Confronting Climate Change in the U.S. Midwest (2009)

September 2009
Midwestern states could face dramatic changes including increases in the number of extreme heat days, heavier rains in the spring, and an expansion of crop-damaging pests.

A series of reports by Union of Concerned Scientists (UCS) and leading climate scientists provides an in-depth look at the potential consequences of climate change in the U.S. Midwest. The Confronting Climate Change in the U.S. Midwest series shows that without strong action to reduce heat-trapping emissions, midwestern states could face dramatic changes including increases in the number of extreme heat days, heavier rains in the spring causing delays in agricultural planting, and an expansion of the range for crop-damaging pests.

However, the report also shows that with strong action in the Midwest, and the nation, many of these worst consequences of climate changes could be avoided. Many opportunities to reduce heat-trapping emissions are ready and available today and would help put the region on the path to a clean energy future and be an example to the nation.

Download the new state reports:

Download the Climate Backgrounder that describes models and methods:

Download the Technical Report on Midwest Climate Impacts

References for the state reports:


This report was made possible in part through the generous support of The Energy Foundation, Wallace Research Foundation, and Fresh Sound Foundation, Inc. The report was prepared by the Union of Concerned Scientists, with Melanie Fitzpatrick as project manager, Barbara Freese as lead science writer, and Bryan Wadsworth as editor. Rouwenna Lamm provided invaluable help in all stages of production. Our analysis is based on research conducted by Katharine Hayhoe (Texas Tech University) and Donald Wuebbles (University of Illinois). Elizabeth Youngblood and Lorraine Grosslight assisted with state information.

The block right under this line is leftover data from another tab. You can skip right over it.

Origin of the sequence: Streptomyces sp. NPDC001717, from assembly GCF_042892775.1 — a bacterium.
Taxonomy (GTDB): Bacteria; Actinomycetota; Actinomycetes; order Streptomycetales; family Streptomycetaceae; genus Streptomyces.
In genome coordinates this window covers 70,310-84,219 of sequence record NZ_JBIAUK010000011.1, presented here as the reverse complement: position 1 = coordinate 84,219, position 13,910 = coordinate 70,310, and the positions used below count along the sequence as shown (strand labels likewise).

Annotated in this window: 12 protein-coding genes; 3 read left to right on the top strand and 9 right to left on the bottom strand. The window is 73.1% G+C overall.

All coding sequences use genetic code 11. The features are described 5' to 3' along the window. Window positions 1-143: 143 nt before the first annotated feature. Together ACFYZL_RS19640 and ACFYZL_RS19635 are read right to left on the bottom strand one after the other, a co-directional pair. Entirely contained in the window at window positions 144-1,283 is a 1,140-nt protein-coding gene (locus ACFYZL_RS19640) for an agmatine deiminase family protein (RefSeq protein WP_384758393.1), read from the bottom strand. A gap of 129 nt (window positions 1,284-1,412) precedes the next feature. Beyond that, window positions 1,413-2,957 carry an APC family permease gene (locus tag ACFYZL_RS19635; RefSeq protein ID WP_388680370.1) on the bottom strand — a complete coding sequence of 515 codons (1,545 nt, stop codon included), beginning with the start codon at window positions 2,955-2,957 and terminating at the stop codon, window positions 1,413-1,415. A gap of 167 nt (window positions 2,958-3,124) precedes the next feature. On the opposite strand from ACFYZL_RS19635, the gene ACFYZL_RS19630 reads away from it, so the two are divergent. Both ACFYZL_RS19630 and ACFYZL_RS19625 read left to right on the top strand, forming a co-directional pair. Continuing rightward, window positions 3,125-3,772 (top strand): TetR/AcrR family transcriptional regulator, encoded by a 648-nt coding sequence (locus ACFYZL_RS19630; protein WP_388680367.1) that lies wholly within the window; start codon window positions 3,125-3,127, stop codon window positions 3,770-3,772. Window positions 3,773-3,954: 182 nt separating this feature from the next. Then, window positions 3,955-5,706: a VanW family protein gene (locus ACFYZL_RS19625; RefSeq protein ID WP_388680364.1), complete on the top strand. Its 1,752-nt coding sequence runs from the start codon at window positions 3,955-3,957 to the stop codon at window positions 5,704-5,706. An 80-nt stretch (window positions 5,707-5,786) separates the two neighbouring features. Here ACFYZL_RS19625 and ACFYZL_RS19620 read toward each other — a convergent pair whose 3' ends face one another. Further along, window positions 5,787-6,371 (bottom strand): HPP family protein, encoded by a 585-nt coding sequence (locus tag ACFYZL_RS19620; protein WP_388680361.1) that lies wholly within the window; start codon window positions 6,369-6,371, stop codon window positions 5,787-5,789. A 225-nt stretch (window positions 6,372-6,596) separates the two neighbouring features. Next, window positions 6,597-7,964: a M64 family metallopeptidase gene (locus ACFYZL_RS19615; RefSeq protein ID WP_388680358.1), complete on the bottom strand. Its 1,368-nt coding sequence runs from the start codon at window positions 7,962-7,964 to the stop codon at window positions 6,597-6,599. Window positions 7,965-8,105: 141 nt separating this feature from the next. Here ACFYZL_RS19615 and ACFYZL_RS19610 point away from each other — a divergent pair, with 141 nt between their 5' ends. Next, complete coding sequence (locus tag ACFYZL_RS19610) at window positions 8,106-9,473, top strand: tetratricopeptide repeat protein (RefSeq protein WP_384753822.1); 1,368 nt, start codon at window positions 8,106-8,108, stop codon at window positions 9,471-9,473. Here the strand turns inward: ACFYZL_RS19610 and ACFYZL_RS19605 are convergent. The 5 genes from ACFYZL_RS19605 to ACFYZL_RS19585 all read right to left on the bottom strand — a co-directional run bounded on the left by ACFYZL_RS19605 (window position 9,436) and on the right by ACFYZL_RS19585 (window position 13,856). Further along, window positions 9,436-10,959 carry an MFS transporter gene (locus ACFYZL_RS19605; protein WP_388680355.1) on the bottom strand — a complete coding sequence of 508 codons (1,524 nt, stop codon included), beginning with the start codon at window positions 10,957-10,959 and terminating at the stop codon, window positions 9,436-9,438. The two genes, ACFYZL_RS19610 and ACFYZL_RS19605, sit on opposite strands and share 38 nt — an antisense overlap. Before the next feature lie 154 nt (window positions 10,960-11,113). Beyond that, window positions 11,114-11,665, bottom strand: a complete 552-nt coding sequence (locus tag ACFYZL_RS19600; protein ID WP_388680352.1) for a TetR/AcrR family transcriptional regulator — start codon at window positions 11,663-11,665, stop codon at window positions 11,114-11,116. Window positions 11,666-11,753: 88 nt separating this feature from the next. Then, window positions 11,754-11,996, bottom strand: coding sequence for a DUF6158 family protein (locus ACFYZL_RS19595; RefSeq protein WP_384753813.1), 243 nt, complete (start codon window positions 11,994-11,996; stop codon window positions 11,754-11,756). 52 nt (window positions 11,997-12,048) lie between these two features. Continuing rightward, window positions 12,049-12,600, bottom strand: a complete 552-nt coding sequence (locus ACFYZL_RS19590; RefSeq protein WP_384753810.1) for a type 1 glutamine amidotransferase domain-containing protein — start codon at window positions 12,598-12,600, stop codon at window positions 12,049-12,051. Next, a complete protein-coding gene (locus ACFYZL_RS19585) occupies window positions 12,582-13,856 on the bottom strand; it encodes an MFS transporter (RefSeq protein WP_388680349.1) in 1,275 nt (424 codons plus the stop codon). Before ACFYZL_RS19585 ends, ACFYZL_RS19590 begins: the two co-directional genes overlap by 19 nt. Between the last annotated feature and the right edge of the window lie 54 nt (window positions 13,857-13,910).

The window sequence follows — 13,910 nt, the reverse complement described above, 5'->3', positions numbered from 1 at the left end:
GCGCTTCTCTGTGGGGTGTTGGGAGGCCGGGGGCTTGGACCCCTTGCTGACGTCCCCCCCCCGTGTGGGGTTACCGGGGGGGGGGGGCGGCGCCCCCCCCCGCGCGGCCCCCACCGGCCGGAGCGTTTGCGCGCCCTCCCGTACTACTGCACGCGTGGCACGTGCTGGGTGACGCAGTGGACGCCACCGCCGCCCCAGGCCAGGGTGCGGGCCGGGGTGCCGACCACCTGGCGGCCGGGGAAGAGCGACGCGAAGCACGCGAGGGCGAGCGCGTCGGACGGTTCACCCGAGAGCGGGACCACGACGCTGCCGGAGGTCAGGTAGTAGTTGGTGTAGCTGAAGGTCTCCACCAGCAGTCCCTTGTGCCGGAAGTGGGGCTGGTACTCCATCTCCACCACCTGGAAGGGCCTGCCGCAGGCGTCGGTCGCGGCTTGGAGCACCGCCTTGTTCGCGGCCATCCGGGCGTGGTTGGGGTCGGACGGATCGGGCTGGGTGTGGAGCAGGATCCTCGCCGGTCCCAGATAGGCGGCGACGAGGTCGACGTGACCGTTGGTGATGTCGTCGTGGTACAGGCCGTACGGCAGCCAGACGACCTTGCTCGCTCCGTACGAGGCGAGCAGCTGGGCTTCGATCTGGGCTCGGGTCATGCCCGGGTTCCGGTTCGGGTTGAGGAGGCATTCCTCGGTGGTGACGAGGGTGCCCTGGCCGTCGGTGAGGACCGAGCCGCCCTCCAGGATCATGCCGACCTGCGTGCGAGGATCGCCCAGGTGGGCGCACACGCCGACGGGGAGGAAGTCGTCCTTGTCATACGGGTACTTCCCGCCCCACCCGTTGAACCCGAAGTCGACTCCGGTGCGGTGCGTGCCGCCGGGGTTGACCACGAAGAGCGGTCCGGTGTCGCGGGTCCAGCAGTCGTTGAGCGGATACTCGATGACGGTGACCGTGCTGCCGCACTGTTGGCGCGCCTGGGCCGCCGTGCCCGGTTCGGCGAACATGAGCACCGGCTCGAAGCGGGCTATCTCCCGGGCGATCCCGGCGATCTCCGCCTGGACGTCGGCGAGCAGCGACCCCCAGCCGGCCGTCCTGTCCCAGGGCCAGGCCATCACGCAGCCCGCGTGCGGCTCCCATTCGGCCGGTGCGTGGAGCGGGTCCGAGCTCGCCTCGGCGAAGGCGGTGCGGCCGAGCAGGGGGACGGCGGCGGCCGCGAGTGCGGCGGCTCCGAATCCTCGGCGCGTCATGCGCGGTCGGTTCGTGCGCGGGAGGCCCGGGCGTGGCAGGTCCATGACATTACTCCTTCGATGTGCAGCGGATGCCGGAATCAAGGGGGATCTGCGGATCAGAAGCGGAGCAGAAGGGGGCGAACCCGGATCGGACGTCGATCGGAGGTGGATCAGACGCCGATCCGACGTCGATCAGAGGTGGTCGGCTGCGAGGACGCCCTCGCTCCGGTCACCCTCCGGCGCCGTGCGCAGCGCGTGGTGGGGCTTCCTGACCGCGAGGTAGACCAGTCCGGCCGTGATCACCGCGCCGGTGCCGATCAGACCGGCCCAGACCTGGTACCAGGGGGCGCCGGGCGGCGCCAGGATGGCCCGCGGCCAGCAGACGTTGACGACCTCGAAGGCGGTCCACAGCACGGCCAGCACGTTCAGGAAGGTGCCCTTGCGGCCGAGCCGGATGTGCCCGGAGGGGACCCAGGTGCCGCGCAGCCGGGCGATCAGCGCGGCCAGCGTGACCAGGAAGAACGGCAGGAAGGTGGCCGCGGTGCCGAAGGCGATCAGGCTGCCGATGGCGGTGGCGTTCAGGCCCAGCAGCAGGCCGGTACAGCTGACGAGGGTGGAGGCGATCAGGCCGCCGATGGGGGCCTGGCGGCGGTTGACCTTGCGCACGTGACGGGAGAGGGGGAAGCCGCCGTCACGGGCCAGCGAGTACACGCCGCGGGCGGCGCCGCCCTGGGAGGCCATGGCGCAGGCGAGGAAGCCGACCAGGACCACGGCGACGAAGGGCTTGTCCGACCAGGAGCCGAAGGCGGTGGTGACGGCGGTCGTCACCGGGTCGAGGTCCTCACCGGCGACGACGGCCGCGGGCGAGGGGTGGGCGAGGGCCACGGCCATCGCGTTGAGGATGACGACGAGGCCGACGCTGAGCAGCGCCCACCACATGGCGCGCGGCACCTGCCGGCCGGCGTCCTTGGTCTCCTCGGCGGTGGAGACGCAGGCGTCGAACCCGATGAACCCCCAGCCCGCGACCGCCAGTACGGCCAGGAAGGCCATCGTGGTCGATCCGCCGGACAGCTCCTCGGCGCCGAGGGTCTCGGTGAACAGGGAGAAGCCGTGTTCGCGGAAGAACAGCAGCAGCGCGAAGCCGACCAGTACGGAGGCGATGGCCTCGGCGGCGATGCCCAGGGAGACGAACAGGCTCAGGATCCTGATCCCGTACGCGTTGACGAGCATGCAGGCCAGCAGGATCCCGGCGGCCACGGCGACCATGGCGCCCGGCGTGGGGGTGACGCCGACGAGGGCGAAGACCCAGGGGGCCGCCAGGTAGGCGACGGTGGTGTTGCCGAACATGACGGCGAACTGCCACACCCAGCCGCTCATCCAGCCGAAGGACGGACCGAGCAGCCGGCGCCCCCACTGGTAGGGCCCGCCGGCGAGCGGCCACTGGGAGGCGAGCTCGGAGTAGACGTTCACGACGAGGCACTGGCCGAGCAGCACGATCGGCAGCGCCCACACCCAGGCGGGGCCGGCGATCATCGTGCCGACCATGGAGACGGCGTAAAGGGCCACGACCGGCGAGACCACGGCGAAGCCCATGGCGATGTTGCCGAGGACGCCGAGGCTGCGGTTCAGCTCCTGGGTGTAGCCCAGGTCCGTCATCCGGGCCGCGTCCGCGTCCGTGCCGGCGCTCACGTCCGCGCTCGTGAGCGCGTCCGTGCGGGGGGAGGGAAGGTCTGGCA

We thank the following reviewers for helpful comments:

Charles Griffin, Ecology Center, Michigan
Amy Gomberg, Environment Ohio
J. Drake Hamilton, Fresh Energy, Minnesota
Jesse Kharbanda, Hoosier Environmental Council
Nancy Lange, Izaak Walton League, Minnesota
Erin Noble, Missouri Coalition for the Environment
Satya Rhodes-Conway, Center on Wisconsin Strategy
Andrew Snow, Environmental Law and Policy Center, Iowa

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